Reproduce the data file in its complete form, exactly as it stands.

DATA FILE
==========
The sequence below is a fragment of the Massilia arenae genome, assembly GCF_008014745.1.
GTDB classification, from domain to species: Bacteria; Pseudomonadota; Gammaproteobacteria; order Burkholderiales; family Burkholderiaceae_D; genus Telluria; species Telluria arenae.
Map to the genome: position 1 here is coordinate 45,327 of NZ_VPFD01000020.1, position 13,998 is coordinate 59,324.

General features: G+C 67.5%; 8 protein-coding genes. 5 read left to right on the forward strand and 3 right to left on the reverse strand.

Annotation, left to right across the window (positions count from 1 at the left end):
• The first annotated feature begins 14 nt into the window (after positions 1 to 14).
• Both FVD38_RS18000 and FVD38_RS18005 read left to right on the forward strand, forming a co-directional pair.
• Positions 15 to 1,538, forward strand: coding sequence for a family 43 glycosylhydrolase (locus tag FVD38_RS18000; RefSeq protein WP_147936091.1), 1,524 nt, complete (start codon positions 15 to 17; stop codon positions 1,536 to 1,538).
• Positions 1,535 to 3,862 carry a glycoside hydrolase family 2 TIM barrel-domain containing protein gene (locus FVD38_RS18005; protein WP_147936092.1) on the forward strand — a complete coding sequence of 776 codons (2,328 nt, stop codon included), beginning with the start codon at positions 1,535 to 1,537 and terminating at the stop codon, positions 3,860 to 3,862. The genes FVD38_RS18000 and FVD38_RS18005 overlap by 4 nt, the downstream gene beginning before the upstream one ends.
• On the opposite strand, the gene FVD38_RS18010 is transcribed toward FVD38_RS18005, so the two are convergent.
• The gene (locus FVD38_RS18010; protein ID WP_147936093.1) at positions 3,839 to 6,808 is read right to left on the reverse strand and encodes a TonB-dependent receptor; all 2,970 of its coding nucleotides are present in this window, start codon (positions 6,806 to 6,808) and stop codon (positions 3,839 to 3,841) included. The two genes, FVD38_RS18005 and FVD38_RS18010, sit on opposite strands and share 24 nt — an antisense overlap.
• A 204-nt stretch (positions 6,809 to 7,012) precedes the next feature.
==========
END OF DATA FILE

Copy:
The sequence below is a fragment of the Massilia arenae genome, assembly GCF_008014745.1.
GTDB classification, from domain to species: Bacteria; Pseudomonadota; Gammaproteobacteria; order Burkholderiales; family Burkholderiaceae_D; genus Telluria; species Telluria arenae.
Map to the genome: position 1 here is coordinate 45,327 of NZ_VPFD01000020.1, position 13,998 is coordinate 59,324.

General features: G+C 67.5%; 8 protein-coding genes. 5 read left to right on the forward strand and 3 right to left on the reverse strand.

Annotation, left to right across the window (positions count from 1 at the left end):
• The first annotated feature begins 14 nt into the window (after positions 1 to 14).
• Both FVD38_RS18000 and FVD38_RS18005 read left to right on the forward strand, forming a co-directional pair.
• Positions 15 to 1,538, forward strand: coding sequence for a family 43 glycosylhydrolase (locus tag FVD38_RS18000; RefSeq protein WP_147936091.1), 1,524 nt, complete (start codon positions 15 to 17; stop codon positions 1,536 to 1,538).
• Positions 1,535 to 3,862 carry a glycoside hydrolase family 2 TIM barrel-domain containing protein gene (locus FVD38_RS18005; protein WP_147936092.1) on the forward strand — a complete coding sequence of 776 codons (2,328 nt, stop codon included), beginning with the start codon at positions 1,535 to 1,537 and terminating at the stop codon, positions 3,860 to 3,862. The genes FVD38_RS18000 and FVD38_RS18005 overlap by 4 nt, the downstream gene beginning before the upstream one ends.
• On the opposite strand, the gene FVD38_RS18010 is transcribed toward FVD38_RS18005, so the two are convergent.
• The gene (locus FVD38_RS18010; protein ID WP_147936093.1) at positions 3,839 to 6,808 is read right to left on the reverse strand and encodes a TonB-dependent receptor; all 2,970 of its coding nucleotides are present in this window, start codon (positions 6,806 to 6,808) and stop codon (positions 3,839 to 3,841) included. The two genes, FVD38_RS18005 and FVD38_RS18010, sit on opposite strands and share 24 nt — an antisense overlap.
• A 204-nt stretch (positions 6,809 to 7,012) precedes the next feature.